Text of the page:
Zachary D. Milder Vincent Dion Margaret Roleke Adam Taye Shinji Murakami
On view: June 4 - July 4, 2021
56 Bogart Suite, Suite 109, Brooklyn, NY 11206
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Zachary D. Milder
"The colors and lines in the “Some Courts” series divide the work, simultaneously demarcating teams and crafting an appearance of balance and impartiality. Beneath or beside these veneers of equality, systems of rules dictate the proposed action. A number of rules are provided but some key rules are left unwritten, thereby encouraging the viewer to fill in the gaps. The inherent desire for fairness in sport drives the implicit expectation that the systems of action within these proposed spaces should be fairly designed and enforced for all competitors. This impartial rule-making process inspires a more critical examination of the systems that dictate the action within our lives. The implied sports in the “Some Courts” series are at varying levels of completion and are presented in the format of drafts, napkin sketches, and jotted thoughts. The work-in-progress aesthetic alludes to the reality that social systems are perpetually in flux and require ongoing reflection to improve. The work in this series inspires a more conscious and impartial engagement with the systems of action we enforce in our own lives." - Zach Milder
Artist’s Statement for Soft Gym
My new sculpture is made out of scavenged firehose, clothing and mixed media. The overall theme of the work poses the question, “What constitutes strength?” Abuse of power seems rampant. Who can or do we trust? Can we trust authority? What remedies do we have to protect and nurture our own existence? How do we stay strong, emotionally and physically? In the ancient book, The Art of War, Sun-tzu: writes “neutralize an adversary’s military power, but not through battles.”
Scavenged firehose has dramatic sculptural effect and personal metaphoric meaning related to my grandfather, a fireman who died young after saving a boy from a well. I’m using firehose to create a parody of gyms, titled Soft Gym.
Personalized training creates strength and is often a replacement for and contributes to the perceived lack of value in manual labor. Making art needs manual labor. Using firehose and hand-dyed underwear suggests a human connection to my oddly scaled sculptures.
"America faces large challenges; racism, gun violence, global warming, and an assault on the truth.
My work is an urgent response to these issues and a call for dialogue. Through assemblage of sculpture materials and paper collage, billboards, installations, and cyanotype, I create messages designed to appeal to basic human desires for decency and good health. Recently, I began making cyanotypes that explore Black Lives Matter protests and the effects of the pandemic. Living near Sandy Hook Elementary School, the site of a 2012 mass shooting, inspired sculptures made out of shotgun shells, and to this day, I donate a percentage of all work sold to organizations that work for gun control.
I move between these themes creating sculptures, installations and prints that urge action on injustice. My work isn’t didactic, but it is made with singular desire. It expresses unease and discontent with the status quo and connects with those who may share those feelings." - Margaret Roleke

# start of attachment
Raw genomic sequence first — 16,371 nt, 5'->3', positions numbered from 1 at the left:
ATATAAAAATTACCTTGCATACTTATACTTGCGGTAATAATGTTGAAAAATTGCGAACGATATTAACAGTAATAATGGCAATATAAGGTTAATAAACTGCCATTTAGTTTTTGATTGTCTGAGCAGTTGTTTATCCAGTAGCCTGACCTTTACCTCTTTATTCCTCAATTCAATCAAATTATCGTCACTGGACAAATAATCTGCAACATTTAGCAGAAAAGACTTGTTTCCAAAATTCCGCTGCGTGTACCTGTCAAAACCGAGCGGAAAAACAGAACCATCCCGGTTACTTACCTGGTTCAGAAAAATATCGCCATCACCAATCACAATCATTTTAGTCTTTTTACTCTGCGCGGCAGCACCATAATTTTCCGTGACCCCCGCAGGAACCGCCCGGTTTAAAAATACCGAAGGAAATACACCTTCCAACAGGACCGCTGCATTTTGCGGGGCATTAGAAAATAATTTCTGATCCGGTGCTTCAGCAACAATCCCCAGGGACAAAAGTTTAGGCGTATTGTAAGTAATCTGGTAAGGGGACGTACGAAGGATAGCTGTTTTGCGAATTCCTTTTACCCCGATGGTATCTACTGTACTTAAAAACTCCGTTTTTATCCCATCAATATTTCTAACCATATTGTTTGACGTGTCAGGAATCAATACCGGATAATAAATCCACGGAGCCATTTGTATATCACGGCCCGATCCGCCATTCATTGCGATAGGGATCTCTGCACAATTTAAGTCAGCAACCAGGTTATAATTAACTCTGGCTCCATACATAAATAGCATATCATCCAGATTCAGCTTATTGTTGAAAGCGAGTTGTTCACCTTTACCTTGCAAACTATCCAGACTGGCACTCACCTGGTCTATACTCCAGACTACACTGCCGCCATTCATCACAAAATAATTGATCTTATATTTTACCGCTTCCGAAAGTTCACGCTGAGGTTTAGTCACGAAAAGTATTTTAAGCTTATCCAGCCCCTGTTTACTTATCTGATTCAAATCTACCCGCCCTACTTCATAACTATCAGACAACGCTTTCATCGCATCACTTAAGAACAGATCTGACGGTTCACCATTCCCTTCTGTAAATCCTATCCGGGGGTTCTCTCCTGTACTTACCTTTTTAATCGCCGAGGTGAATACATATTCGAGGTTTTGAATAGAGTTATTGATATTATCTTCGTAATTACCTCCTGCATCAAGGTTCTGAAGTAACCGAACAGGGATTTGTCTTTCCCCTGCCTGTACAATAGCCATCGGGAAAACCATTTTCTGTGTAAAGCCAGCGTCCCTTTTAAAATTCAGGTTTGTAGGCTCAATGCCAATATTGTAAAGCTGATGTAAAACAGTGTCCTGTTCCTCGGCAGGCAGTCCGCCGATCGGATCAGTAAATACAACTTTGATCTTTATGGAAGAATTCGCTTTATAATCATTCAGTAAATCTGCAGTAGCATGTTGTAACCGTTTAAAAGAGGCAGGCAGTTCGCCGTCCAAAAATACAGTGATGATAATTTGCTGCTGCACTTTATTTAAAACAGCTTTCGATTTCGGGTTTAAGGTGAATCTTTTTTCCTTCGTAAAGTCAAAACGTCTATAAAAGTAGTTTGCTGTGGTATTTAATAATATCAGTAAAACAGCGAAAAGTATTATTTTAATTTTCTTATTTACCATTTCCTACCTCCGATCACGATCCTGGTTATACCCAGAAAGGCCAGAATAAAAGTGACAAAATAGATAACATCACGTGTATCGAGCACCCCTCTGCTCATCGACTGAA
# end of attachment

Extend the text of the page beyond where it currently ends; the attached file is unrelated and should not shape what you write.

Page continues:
Like many of us, Taye grew up playing Church basketball. The sculptures in "Quorum" are the artist's way of making connections between religion, contemporary worship of athletes, and riffs on art history. In these tableaux, Taye takes figurines of famous NBA ballplayers and places them in poses from Old Master paintings.
"Quorum": "I'm creating a visual language that analyzes the artifacts of self-determination, free agency, and self-fulfilling prophecy. Last year I was in three fantasy basketball leagues. I create objects to become part of the canon of apocrypha surrounding contemporary American religion."
"'Quorum', by Brooklyn artist Adam Taye explores parallels between religious asceticism and the demi-deification of the modern athlete. Through tradition, dedication, and the repetition of Sisyphus-like tasks, athletes and saints are able to transcend ordinary existence and enter a higher state of consciousness, granting them visceral harmony with space and time. The athletes are forever frozen in their various moments of reckoning within altars reminiscent of votive milagros, Cathedral niches, and depictions of religious rapture in art history."
Japanese artist SHINJI MURAKAMI’s work springboards from the philosophy of Gunpei Yokoi, the famous inventor of Nintendo’s Game Boy, Lateral Thinking with Withered Technology. Withered technology in this context refers to a mature technology that is cheap and well understood. Lateral thinking refers to finding radical new ways of using such technology. Yokoi held that toys and games do not necessarily require cutting edge technology; novel and fun gameplay are more important. This concept is something that has been practiced throughout recent art history. The silkscreen prints of Andy Warhol and the American comic-style expression of Roy Lichtenstein, are born from withered technology. Shinji does not believe that profound human understanding has necessarily caught up to the explosive evolution of modern computer technology (also according to Moore’s Law). The pixelated expressions of 8-bit video games, which are very much nostalgic for those born in 1980s, are also one withered part of this evolutionary process. This pixel that will probably be forgotten in a few years due to the appearance of the Retina Display. Shinji interrogates the lateral thinking of this pixel.